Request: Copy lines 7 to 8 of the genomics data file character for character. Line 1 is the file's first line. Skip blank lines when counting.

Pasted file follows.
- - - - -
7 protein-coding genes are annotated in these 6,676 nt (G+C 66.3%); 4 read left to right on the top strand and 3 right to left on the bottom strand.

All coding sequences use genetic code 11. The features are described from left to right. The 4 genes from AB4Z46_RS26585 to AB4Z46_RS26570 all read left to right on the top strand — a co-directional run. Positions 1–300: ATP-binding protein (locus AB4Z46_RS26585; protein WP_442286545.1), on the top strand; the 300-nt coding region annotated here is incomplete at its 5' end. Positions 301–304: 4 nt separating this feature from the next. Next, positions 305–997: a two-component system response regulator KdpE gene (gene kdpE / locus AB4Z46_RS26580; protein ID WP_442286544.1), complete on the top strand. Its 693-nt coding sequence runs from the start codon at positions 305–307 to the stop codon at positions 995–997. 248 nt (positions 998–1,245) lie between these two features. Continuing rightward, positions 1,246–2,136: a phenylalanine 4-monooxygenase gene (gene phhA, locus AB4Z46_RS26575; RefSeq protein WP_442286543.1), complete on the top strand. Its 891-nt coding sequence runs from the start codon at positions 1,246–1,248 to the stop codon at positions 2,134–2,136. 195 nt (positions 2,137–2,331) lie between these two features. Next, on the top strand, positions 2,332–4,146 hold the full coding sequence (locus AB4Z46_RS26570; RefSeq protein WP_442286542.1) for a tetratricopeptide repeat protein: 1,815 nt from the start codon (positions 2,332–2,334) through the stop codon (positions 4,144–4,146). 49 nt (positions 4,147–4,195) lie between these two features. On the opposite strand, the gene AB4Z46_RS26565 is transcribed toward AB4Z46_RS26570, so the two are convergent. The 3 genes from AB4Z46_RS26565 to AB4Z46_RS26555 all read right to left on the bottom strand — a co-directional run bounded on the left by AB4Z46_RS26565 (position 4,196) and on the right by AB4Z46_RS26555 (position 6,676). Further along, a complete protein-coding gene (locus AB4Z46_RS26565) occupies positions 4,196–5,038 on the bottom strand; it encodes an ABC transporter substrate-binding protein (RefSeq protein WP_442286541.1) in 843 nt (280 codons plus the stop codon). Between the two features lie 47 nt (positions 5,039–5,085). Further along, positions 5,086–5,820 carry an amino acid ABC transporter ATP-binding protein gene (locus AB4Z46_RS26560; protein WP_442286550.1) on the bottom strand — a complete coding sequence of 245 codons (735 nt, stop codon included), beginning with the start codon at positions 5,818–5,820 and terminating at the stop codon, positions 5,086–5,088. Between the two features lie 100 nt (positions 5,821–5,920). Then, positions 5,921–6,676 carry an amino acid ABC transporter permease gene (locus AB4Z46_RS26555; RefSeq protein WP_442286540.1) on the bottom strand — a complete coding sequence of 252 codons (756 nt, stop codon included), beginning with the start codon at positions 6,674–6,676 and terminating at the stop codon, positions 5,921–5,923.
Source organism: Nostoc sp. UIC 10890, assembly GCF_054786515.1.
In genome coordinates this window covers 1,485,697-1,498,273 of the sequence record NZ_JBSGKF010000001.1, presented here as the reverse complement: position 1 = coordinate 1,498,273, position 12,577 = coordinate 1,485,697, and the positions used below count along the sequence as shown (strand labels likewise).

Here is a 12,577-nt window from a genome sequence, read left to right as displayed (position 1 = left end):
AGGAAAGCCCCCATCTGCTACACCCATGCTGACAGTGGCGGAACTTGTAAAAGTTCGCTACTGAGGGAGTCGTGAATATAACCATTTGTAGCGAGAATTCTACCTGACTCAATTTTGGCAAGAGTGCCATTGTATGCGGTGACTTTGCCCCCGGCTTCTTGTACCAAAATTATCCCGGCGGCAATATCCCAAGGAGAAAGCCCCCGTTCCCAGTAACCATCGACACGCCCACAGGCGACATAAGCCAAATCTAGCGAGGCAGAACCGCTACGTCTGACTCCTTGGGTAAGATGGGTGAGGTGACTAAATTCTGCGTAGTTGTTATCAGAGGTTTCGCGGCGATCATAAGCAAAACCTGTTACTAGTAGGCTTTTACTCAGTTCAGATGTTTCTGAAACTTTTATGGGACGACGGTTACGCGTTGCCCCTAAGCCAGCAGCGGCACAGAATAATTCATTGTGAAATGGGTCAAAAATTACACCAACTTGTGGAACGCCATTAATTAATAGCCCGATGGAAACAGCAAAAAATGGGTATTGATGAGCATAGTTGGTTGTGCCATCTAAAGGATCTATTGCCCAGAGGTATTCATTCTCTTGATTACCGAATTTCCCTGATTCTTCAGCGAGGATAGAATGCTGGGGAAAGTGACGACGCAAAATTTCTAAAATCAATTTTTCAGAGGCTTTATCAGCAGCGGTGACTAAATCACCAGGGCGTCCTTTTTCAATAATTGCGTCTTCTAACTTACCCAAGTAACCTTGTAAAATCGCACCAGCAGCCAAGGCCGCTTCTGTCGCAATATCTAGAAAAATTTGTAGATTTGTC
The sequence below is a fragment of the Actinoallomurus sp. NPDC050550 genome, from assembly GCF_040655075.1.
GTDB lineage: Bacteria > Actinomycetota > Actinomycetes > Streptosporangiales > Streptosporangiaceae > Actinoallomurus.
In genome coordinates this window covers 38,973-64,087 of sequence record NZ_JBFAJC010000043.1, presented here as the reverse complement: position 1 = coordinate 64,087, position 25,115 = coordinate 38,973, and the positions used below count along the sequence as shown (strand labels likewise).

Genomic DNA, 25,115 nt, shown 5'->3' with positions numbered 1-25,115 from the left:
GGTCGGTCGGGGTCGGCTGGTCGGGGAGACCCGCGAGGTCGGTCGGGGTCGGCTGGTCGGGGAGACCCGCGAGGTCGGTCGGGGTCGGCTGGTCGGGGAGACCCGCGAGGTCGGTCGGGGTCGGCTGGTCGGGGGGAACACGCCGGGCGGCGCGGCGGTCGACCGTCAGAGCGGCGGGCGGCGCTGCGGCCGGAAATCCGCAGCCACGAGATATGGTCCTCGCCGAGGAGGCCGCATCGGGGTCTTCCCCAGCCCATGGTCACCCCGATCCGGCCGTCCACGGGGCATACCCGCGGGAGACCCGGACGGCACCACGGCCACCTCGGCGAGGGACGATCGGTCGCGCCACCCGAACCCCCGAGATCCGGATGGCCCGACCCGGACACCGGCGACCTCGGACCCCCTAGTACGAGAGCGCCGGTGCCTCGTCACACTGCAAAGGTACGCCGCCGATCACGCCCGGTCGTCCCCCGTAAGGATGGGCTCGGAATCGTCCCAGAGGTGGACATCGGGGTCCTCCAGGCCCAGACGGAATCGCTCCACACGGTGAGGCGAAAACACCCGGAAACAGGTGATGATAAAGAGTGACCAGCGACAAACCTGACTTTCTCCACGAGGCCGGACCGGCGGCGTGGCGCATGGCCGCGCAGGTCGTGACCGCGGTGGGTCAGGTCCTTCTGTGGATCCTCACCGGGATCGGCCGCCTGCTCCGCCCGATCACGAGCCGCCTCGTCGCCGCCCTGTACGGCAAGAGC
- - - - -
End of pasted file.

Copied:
The sequence below is a fragment of the Actinoallomurus sp. NPDC050550 genome, from assembly GCF_040655075.1.
GTDB lineage: Bacteria > Actinomycetota > Actinomycetes > Streptosporangiales > Streptosporangiaceae > Actinoallomurus.